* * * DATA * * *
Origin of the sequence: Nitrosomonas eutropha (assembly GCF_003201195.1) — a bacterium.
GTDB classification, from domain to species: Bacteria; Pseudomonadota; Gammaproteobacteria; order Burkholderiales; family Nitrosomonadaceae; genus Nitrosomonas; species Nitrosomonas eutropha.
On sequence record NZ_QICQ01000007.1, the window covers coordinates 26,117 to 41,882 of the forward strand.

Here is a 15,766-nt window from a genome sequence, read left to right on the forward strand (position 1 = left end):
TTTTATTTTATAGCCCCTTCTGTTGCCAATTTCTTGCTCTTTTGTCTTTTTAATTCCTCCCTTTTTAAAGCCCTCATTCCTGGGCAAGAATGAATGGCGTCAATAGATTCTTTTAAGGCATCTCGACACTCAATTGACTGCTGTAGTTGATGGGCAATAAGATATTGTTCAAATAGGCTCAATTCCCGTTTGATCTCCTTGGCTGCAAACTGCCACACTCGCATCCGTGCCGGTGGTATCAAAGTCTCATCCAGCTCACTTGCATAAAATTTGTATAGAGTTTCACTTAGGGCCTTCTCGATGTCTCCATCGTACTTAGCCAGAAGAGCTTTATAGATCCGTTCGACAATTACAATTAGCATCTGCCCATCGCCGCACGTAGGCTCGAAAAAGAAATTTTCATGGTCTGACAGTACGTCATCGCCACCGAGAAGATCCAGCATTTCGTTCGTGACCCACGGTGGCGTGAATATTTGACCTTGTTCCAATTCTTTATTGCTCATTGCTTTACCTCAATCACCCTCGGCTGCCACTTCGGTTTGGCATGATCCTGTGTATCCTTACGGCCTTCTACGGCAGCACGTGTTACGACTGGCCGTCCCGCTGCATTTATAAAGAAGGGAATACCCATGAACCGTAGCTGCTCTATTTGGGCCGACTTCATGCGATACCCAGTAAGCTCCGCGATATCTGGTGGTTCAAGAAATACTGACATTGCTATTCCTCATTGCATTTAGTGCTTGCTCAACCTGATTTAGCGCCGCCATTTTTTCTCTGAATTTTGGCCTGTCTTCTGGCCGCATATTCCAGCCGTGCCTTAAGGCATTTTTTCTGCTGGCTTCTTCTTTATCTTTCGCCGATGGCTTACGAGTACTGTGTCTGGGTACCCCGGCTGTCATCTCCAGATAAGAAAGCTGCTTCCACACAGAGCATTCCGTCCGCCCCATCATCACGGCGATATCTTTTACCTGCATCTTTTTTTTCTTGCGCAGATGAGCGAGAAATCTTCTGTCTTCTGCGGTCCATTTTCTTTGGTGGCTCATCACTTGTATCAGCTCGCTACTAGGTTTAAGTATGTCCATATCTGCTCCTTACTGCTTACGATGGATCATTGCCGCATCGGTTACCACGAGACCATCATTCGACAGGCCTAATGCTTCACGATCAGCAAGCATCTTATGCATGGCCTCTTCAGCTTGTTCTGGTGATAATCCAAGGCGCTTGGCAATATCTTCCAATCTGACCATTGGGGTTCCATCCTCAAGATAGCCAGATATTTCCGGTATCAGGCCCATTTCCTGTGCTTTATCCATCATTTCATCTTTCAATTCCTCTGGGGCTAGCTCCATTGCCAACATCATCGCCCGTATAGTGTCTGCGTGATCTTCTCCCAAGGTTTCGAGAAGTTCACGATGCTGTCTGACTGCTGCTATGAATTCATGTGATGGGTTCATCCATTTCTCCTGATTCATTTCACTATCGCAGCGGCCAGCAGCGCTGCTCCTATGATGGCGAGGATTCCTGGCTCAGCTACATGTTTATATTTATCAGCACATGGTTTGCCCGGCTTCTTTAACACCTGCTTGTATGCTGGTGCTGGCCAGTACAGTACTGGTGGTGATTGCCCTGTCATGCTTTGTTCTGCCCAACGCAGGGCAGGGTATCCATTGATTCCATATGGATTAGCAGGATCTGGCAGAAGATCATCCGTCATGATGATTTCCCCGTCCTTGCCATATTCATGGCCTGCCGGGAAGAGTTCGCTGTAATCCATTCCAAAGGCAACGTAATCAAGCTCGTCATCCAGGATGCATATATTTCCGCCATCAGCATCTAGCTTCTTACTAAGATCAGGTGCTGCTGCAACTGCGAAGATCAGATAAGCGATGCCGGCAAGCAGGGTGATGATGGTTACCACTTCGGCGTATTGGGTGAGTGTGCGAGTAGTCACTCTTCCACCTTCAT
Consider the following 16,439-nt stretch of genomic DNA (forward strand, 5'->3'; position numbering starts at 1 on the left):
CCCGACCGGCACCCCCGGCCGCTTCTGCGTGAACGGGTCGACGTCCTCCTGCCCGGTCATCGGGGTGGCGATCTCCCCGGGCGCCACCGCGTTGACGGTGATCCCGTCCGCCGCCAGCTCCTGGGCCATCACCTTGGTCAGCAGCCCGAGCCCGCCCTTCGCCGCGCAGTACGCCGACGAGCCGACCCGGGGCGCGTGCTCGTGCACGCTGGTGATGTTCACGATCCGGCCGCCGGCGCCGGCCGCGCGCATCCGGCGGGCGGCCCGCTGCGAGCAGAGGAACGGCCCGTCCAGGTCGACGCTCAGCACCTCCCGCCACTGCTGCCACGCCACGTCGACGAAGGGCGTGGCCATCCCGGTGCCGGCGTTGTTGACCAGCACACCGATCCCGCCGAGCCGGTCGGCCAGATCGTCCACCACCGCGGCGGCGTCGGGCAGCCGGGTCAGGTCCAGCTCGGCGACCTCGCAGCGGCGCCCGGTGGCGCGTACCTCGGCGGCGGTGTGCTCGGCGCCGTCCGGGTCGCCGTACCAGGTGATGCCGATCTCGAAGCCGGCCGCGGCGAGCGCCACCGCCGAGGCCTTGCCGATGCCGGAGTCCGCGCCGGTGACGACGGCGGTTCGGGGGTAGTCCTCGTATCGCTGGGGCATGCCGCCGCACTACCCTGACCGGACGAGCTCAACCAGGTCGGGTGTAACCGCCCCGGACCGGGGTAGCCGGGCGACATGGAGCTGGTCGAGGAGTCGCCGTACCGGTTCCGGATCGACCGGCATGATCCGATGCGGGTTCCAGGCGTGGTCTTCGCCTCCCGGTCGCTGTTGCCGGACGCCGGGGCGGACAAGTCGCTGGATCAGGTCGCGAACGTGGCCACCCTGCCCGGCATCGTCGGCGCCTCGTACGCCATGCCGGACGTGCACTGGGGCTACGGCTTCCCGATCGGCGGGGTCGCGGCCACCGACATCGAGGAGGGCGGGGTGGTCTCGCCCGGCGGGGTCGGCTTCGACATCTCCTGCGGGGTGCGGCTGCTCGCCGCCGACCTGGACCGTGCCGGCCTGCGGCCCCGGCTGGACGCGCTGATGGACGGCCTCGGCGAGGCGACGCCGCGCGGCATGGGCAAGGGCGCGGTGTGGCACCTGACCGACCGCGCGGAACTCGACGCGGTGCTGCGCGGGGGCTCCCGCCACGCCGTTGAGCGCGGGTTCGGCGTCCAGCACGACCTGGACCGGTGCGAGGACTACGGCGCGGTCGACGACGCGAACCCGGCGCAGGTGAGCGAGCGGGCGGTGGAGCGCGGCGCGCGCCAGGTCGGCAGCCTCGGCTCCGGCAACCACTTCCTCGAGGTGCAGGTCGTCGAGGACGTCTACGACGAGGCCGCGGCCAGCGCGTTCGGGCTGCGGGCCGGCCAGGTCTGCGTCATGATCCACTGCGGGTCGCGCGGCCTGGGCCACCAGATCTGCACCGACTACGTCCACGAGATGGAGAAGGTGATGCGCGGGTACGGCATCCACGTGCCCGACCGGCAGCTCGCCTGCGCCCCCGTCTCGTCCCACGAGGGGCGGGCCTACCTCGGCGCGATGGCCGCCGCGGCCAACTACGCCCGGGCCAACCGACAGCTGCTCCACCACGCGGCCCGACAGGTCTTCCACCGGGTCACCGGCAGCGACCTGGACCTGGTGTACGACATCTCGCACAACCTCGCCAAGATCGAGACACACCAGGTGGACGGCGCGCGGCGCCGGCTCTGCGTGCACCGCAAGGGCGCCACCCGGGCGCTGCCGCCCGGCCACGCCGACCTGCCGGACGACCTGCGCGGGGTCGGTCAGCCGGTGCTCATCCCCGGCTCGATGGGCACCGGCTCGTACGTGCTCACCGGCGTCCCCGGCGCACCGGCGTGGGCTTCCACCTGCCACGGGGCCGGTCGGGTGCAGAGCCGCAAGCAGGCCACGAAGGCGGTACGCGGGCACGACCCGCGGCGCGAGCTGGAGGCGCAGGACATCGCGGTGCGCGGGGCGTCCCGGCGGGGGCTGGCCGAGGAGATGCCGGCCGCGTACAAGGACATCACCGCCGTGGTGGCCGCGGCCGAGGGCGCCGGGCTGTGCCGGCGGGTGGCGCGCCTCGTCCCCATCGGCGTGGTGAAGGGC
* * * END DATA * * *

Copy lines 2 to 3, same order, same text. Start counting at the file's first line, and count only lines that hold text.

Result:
GTDB classification, from domain to species: Bacteria; Pseudomonadota; Gammaproteobacteria; order Burkholderiales; family Nitrosomonadaceae; genus Nitrosomonas; species Nitrosomonas eutropha.
On sequence record NZ_QICQ01000007.1, the window covers coordinates 26,117 to 41,882 of the forward strand.